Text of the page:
Interference: The History of Optical Interferometry

Nolte has written a unique history of interferometry that is a masterpiece of research coupled with perspicuous explanations of physics.

His explanations of diverse topics such as wave–particle duality, nonlinear optics, lasers, adaptive optics, quantum optics, holography, gravitational waves, entanglement, quantum computing, encryption, photon interference and stellar interferometry are physically correct and are readily understood by the general public. A surprising lacuna is the use of adaptive optics in ophthalmic imaging.

Interference is the story of the inventors of interferometers, their applications and the new fields of optics that evolved from them. Nolte introduces interferometers, their inventors and the key experiments that they facilitated that led to new physics and new interpretations of photons, light and quantum mechanics.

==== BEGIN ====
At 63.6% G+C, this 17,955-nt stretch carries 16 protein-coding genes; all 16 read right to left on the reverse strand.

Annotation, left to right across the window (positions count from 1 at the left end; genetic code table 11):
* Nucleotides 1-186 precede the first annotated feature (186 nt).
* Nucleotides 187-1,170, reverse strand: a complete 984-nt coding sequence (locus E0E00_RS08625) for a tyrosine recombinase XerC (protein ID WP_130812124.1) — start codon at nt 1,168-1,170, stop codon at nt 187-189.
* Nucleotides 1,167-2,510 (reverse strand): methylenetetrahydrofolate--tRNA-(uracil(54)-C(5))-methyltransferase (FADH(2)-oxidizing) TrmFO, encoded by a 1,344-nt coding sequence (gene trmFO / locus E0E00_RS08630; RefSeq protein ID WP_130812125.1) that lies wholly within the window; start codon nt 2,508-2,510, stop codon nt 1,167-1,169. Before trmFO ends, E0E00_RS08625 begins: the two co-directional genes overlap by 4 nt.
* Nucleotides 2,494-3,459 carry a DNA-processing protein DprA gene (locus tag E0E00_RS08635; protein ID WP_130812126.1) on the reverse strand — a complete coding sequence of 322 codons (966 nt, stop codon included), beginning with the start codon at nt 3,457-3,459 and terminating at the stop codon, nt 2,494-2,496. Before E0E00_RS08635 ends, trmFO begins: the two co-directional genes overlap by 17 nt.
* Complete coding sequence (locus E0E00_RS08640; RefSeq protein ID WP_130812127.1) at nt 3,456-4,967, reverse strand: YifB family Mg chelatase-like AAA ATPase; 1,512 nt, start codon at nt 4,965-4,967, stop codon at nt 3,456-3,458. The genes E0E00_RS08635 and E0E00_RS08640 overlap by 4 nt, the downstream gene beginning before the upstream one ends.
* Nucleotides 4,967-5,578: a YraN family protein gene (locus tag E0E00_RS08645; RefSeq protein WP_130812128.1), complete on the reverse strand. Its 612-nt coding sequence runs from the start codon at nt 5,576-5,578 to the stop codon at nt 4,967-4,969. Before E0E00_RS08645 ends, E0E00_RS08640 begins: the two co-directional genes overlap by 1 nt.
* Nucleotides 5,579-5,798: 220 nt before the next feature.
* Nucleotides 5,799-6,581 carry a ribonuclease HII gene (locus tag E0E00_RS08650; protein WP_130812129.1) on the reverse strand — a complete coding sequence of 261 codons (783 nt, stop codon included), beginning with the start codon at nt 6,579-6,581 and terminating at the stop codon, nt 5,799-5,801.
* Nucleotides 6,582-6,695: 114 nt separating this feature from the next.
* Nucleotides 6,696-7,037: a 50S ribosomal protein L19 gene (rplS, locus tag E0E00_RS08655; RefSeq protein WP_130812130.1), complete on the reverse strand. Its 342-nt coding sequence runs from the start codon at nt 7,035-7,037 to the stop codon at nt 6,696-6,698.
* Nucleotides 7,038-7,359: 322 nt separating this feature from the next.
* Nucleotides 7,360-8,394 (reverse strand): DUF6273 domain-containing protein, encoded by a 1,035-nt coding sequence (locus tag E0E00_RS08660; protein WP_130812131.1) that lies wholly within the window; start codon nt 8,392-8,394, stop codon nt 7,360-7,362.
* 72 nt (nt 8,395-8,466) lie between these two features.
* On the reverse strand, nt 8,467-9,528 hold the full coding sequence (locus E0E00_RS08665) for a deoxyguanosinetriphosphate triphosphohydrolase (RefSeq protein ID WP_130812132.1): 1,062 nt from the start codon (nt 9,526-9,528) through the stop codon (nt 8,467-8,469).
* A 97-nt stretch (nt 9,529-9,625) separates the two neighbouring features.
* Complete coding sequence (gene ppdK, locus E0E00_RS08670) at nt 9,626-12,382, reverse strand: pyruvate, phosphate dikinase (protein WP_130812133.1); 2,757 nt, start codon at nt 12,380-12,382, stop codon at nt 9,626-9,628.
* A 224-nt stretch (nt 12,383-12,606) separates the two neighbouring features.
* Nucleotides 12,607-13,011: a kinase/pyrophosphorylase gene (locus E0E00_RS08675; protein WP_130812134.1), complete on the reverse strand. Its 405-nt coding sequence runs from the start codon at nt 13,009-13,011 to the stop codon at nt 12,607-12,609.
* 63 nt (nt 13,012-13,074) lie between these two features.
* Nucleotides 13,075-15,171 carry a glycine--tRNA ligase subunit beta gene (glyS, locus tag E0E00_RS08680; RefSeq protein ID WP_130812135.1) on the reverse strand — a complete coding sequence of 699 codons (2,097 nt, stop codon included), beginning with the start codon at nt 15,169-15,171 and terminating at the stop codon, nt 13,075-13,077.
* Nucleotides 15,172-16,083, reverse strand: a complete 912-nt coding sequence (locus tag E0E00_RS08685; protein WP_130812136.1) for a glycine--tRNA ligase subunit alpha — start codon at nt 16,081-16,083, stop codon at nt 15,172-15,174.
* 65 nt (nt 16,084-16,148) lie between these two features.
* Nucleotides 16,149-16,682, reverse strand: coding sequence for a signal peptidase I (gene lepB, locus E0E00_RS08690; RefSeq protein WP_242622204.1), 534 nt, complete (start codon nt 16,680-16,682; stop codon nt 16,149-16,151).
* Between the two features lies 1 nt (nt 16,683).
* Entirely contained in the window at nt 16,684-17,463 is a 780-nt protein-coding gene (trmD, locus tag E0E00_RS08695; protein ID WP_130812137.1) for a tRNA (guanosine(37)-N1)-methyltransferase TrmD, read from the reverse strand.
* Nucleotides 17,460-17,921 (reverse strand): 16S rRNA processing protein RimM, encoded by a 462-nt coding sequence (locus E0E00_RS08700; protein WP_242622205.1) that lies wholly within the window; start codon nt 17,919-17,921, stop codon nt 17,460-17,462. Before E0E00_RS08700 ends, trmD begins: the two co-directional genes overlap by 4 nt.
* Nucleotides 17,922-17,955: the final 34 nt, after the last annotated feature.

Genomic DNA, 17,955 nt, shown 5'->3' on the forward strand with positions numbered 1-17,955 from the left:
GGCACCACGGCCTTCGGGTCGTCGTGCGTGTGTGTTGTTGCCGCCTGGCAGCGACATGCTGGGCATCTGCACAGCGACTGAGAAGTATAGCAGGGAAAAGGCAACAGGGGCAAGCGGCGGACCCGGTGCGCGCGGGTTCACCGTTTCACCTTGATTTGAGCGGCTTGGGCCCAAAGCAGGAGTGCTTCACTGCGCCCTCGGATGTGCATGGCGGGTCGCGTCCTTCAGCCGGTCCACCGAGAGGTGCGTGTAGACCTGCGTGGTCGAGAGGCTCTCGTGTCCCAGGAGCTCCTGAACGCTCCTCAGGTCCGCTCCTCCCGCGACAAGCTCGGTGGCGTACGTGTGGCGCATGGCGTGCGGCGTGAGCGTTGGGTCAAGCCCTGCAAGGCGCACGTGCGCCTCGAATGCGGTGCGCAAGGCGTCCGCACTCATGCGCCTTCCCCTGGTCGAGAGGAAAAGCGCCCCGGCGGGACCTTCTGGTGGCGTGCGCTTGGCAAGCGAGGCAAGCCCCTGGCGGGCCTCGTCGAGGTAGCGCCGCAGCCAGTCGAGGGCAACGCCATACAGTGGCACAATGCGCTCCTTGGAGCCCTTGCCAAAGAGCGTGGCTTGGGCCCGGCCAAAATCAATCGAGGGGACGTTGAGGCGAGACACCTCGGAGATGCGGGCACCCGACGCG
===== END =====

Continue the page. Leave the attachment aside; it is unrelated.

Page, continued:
Extensive notes, figures and a bibliography augment the text. The scale of the instruments spans desktop interferometers to stellar interferometer satellites. Interference induces excitement in the reader and can encourage young students to study and work in the field of optics.

Review by Barry R. Masters, Fellow of AAAS, Optica, and SPIE.

The opinions expressed in the book review section are those of the reviewer and do not necessarily reflect those of OPN or its publisher, Optica (formerly OSA).


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